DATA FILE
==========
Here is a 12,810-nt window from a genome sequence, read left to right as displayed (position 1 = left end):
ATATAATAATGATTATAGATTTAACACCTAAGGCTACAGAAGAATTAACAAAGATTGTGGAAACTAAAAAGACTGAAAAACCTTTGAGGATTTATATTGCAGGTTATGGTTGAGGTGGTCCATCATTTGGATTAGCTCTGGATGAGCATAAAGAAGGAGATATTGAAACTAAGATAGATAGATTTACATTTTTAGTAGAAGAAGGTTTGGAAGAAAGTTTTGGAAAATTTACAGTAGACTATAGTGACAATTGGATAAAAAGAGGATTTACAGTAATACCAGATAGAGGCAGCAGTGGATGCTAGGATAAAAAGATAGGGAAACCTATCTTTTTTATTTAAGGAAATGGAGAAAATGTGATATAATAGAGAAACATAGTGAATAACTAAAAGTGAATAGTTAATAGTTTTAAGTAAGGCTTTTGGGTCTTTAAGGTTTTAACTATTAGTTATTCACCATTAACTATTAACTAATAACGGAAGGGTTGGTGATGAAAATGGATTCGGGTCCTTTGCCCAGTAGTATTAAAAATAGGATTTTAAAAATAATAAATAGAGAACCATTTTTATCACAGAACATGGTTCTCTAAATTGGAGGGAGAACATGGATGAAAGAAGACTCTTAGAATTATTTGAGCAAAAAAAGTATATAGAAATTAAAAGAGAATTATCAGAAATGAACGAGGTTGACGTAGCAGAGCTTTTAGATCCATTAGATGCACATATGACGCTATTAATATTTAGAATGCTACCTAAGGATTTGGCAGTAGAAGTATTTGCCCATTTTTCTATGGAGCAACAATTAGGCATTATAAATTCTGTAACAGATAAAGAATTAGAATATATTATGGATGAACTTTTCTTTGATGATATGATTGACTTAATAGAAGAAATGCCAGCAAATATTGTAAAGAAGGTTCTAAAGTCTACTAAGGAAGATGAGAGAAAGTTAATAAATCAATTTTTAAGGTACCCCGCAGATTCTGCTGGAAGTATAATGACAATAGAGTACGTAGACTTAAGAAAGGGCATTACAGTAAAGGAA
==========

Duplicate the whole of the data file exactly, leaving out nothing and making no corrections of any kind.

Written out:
Here is a 12,810-nt window from a genome sequence, read left to right as displayed (position 1 = left end):
ATATAATAATGATTATAGATTTAACACCTAAGGCTACAGAAGAATTAACAAAGATTGTGGAAACTAAAAAGACTGAAAAACCTTTGAGGATTTATATTGCAGGTTATGGTTGAGGTGGTCCATCATTTGGATTAGCTCTGGATGAGCATAAAGAAGGAGATATTGAAACTAAGATAGATAGATTTACATTTTTAGTAGAAGAAGGTTTGGAAGAAAGTTTTGGAAAATTTACAGTAGACTATAGTGACAATTGGATAAAAAGAGGATTTACAGTAATACCAGATAGAGGCAGCAGTGGATGCTAGGATAAAAAGATAGGGAAACCTATCTTTTTTATTTAAGGAAATGGAGAAAATGTGATATAATAGAGAAACATAGTGAATAACTAAAAGTGAATAGTTAATAGTTTTAAGTAAGGCTTTTGGGTCTTTAAGGTTTTAACTATTAGTTATTCACCATTAACTATTAACTAATAACGGAAGGGTTGGTGATGAAAATGGATTCGGGTCCTTTGCCCAGTAGTATTAAAAATAGGATTTTAAAAATAATAAATAGAGAACCATTTTTATCACAGAACATGGTTCTCTAAATTGGAGGGAGAACATGGATGAAAGAAGACTCTTAGAATTATTTGAGCAAAAAAAGTATATAGAAATTAAAAGAGAATTATCAGAAATGAACGAGGTTGACGTAGCAGAGCTTTTAGATCCATTAGATGCACATATGACGCTATTAATATTTAGAATGCTACCTAAGGATTTGGCAGTAGAAGTATTTGCCCATTTTTCTATGGAGCAACAATTAGGCATTATAAATTCTGTAACAGATAAAGAATTAGAATATATTATGGATGAACTTTTCTTTGATGATATGATTGACTTAATAGAAGAAATGCCAGCAAATATTGTAAAGAAGGTTCTAAAGTCTACTAAGGAAGATGAGAGAAAGTTAATAAATCAATTTTTAAGGTACCCCGCAGATTCTGCTGGAAGTATAATGACAATAGAGTACGTAGACTTAAGAAAGGGCATTACAGTAAAGGAA